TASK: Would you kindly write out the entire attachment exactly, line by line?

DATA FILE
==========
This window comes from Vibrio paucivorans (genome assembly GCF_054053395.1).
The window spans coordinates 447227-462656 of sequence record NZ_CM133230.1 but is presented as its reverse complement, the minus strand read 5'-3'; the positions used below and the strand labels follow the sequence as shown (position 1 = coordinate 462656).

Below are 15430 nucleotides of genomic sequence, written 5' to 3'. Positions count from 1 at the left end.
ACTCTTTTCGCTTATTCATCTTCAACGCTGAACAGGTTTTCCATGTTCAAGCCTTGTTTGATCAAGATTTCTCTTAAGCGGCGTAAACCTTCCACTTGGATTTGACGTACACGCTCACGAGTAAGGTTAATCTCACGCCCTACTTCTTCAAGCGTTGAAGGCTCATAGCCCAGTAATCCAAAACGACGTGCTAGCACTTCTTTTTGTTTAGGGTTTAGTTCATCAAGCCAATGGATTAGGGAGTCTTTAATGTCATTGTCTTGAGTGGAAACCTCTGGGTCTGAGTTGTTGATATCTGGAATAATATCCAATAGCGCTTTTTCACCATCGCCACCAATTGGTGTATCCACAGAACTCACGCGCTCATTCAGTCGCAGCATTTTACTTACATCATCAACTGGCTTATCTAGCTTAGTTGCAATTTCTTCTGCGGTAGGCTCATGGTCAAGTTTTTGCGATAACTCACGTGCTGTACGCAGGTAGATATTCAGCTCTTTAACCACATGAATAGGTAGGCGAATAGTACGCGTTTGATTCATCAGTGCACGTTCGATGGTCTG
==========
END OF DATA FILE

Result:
This window comes from Vibrio paucivorans (genome assembly GCF_054053395.1).
The window spans coordinates 447227-462656 of sequence record NZ_CM133230.1 but is presented as its reverse complement, the minus strand read 5'-3'; the positions used below and the strand labels follow the sequence as shown (position 1 = coordinate 462656).

Below are 15430 nucleotides of genomic sequence, written 5' to 3'. Positions count from 1 at the left end.
ACTCTTTTCGCTTATTCATCTTCAACGCTGAACAGGTTTTCCATGTTCAAGCCTTGTTTGATCAAGATTTCTCTTAAGCGGCGTAAACCTTCCACTTGGATTTGACGTACACGCTCACGAGTAAGGTTAATCTCACGCCCTACTTCTTCAAGCGTTGAAGGCTCATAGCCCAGTAATCCAAAACGACGTGCTAGCACTTCTTTTTGTTTAGGGTTTAGTTCATCAAGCCAATGGATTAGGGAGTCTTTAATGTCATTGTCTTGAGTGGAAACCTCTGGGTCTGAGTTGTTGATATCTGGAATAATATCCAATAGCGCTTTTTCACCATCGCCACCAATTGGTGTATCCACAGAACTCACGCGCTCATTCAGTCGCAGCATTTTACTTACATCATCAACTGGCTTATCTAGCTTAGTTGCAATTTCTTCTGCGGTAGGCTCATGGTCAAGTTTTTGCGATAACTCACGTGCTGTACGCAGGTAGATATTCAGCTCTTTAACCACATGAATAGGTAGGCGAATAGTACGCGTTTGATTCATCAGTGCACGTTCGATGGTCTG